Culture x

Turns out they’re not same thing.

Look up the phrase “self-care” and you are bound to find articles upon articles of advice. The advice often comes in the form of a list, many of which include 40 or more activities.

One article from Tiny Buddha begins “Do you ever forget to take care of yourself?” But goes on to suggest cloud-watching or wearing a nice outfit. Tips like these can help in some small ways mentally, but self-care and taking care of yourself are two different feats.

While technically speaking the phrase “self-care” has referred to necessary actions in the realm of healthcare, culturally the phrase has taken on its own meaning.

Self-care traditionally included eating healthy and practicing positive thinking to promote mental health, but it has changed to mean taking bubble baths instead of a shower, watching your favorite Netflix series after a long day or treating yourself to an impulse buy. However great those all sound, they aren’t automatically in the category of taking care of yourself in the basic sense.

As someone who uses the idea of self-care to work through rough days, I get that it may not even seem necessary to make this distinction. But with the shift in meaning of “self-care,” it’s important to know what’s what for the sake of your body and mind.

So let’s look at “self-care” as those extra things you do for yourself, those “treat ‘yo self” days and activities. On the other hand, not everything you do in your downtime always counts as “taking care of yourself.”

It may be hard to hear, but eating a pint of your favorite ice cream does not exactly do wonders on your body (I’ve had days like that, so no judgment if you’re guilty of this). In that same vein, wallowing in your feelings while watching a romantic comedy for the umpteenth time does not improve your mental state.

“Taking care of yourself” implies those often-menial tasks that, let’s be honest, can be hard to accomplish on days when you’re struggling with your mental health. Getting out of bed, taking a shower and getting dressed can feel like the greatest challenge you’ve ever faced when you’re in a bad mental state.

Sometimes, self-care ideas make everything a bit too taxing to even want to try. You don’t want to make your own facemask — you want to muster up the energy to splash some water on your face. You don’t want to plan out a whole outfit, accessories and all — you want to get dressed, full stop.

That’s where the major difference between “self-care” and “taking care of yourself” comes in. You take care of yourself by doing the bare minimum.

You indulge in self-care when you eat healthy, exercise and try to maintain a positive mental state. Treat yourself to something you normally wouldn’t buy or eat, take a break by scrolling through social media (or avoiding it entirely) or simply lounge around and do nothing.

Self-care articles can fail to make that distinction a lot of the time. Sure, some self-care listicles get lucky and throw something in that would count as taking care of yourself, but the inclusion of non-productive, self-care rituals among the practical tasks blurs the line between the two terms.

Vogue’s recent article on the book “High Vibrational Beauty: Recipes and Rituals for Radical Self Care” encourages readers to start an exercise routine and keep a diary — both great activities for your body and mind.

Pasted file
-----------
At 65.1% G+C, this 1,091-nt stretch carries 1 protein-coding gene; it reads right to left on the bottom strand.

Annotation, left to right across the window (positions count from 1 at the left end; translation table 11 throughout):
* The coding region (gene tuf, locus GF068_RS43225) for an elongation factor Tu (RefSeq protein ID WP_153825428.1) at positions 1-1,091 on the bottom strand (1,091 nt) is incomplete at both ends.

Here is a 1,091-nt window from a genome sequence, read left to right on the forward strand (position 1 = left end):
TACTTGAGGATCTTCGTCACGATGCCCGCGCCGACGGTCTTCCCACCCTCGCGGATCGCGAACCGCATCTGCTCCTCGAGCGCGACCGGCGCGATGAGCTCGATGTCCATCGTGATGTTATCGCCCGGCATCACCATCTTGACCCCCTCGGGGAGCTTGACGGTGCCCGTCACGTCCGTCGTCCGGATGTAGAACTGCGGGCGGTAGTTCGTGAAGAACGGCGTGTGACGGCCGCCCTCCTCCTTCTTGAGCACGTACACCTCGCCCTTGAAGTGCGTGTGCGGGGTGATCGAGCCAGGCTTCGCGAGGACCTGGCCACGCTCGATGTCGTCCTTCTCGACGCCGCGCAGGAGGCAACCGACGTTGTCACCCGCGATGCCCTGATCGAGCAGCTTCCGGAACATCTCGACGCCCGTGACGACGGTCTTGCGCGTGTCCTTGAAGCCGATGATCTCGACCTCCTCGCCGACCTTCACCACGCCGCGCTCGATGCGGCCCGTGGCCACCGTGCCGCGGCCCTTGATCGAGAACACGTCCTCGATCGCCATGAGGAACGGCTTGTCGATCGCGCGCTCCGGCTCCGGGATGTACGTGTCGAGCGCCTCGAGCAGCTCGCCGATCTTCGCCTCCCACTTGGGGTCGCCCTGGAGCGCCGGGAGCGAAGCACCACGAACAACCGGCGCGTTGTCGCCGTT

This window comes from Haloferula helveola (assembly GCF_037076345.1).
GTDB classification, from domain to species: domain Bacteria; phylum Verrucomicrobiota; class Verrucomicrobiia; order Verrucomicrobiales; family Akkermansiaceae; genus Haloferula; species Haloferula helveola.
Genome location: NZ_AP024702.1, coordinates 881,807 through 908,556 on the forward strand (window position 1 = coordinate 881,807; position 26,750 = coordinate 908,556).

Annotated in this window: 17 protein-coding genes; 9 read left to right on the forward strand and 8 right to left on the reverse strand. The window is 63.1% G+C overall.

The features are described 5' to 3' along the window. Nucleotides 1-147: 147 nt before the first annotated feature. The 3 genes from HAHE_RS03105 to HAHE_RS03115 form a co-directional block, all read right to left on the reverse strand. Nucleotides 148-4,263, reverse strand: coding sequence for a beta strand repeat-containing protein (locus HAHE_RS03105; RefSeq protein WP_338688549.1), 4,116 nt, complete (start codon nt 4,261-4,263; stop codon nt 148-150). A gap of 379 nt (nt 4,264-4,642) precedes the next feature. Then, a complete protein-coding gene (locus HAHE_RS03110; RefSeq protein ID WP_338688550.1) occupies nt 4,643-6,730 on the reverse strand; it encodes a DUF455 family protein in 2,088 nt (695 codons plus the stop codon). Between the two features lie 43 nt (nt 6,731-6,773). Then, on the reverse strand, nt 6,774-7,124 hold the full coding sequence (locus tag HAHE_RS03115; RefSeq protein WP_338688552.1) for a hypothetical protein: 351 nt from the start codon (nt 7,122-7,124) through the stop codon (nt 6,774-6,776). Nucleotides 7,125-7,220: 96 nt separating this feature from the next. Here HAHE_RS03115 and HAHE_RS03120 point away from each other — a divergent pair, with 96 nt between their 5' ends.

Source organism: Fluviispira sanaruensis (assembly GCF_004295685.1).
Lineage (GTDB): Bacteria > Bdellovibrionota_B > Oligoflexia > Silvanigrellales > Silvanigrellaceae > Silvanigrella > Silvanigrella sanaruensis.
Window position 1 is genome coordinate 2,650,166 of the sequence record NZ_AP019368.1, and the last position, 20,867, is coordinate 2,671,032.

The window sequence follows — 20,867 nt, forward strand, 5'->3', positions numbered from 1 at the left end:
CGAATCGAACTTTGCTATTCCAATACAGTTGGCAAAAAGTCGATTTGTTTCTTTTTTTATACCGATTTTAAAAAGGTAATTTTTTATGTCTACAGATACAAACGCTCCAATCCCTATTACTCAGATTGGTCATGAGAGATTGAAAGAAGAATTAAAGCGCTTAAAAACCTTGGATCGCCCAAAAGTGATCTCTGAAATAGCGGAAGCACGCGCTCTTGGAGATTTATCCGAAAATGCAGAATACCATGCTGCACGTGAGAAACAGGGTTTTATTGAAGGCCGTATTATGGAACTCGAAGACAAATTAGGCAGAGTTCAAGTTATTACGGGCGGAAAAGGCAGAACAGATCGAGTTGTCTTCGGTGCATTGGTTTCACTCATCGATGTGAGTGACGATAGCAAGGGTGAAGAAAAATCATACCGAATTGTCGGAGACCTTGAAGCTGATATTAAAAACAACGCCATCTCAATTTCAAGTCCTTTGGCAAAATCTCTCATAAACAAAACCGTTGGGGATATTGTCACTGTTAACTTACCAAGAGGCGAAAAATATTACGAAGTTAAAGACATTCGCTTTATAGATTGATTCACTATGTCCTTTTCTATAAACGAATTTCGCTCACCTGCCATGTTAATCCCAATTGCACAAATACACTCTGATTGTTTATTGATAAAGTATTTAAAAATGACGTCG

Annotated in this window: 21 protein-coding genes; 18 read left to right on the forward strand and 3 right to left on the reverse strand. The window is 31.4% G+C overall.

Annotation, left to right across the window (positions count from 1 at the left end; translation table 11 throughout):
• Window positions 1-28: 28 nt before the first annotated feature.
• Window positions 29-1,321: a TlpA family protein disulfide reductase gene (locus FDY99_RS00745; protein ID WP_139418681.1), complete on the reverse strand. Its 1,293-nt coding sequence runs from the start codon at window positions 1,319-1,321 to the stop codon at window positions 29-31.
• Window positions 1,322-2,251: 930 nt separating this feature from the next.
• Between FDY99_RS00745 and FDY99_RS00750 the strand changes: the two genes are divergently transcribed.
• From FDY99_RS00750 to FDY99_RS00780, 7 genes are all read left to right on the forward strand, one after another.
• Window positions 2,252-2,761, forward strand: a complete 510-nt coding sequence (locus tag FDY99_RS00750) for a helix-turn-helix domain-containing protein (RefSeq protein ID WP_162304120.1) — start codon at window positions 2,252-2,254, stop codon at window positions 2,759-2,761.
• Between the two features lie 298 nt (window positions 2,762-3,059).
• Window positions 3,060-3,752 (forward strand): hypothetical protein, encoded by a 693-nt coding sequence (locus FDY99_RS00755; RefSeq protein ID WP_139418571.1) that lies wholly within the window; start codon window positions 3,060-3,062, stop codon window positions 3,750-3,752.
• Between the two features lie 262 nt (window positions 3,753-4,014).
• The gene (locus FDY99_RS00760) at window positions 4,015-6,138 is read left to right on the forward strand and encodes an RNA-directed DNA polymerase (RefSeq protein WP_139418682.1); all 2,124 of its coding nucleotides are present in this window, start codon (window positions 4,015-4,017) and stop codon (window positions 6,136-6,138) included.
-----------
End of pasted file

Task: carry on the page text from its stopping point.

The “take care of yourself” advice, though, is paired with the suggestion of applying a facemask or baking something time-consuming in the morning, which people may find a bit too indulgent to fulfill basic needs.

Sometimes, no matter which side of the care-spectrum it exists on, well-meaning advice can send readers down a dangerous path.

As with all things you read online, fact checking can be a real lifesaver. A lot of self-care recommendations involve do-it-yourself recipes for “detox” concoctions that call for charcoal, but that’s not the best ingredient for everyone.

An article on Buzzfeed even warns about the dangerous side of charcoal. They have made lists promoting charcoal in various uses since then, but the warnings are still something to consider.

“It’s effective in binding, but it can be too effective, in terms of binding medications a person needs,” says Judy Fulop, a physician of natural medicine cited in the article. Fulop then goes on to explain that nutrients in food and medications, when mixed with charcoal, are at risk for absorption — meaning your body won’t receive whatever valuable vitamins you were trying to get.

Many other DIYs include essential oils in some capacity, but much like with charcoal, beware of how you use them. Essential oils should not come in direct contact with skin. High doses can be dangerous and they should always be diluted whenever you’re using them. Pieces of advice like the ones mentioned above are just a few things to keep in mind the next time you indulge in a self-care session.

You should also research the products articles talk about. It may seem obvious, but in most  cases, sites are just trying to get you to buy something. Do your own research on the side to see if the product even has the self-care benefits the articles claim.

It may seem overwhelming and kind of a downer to criticize something that generally makes people feel better. Like I said, I often do things in the name of self-care, but I also recognize there are times when the “taking care of myself” necessities are the priority. At the end of it all, what’s most important is doing what is best and safest for your body and mind.

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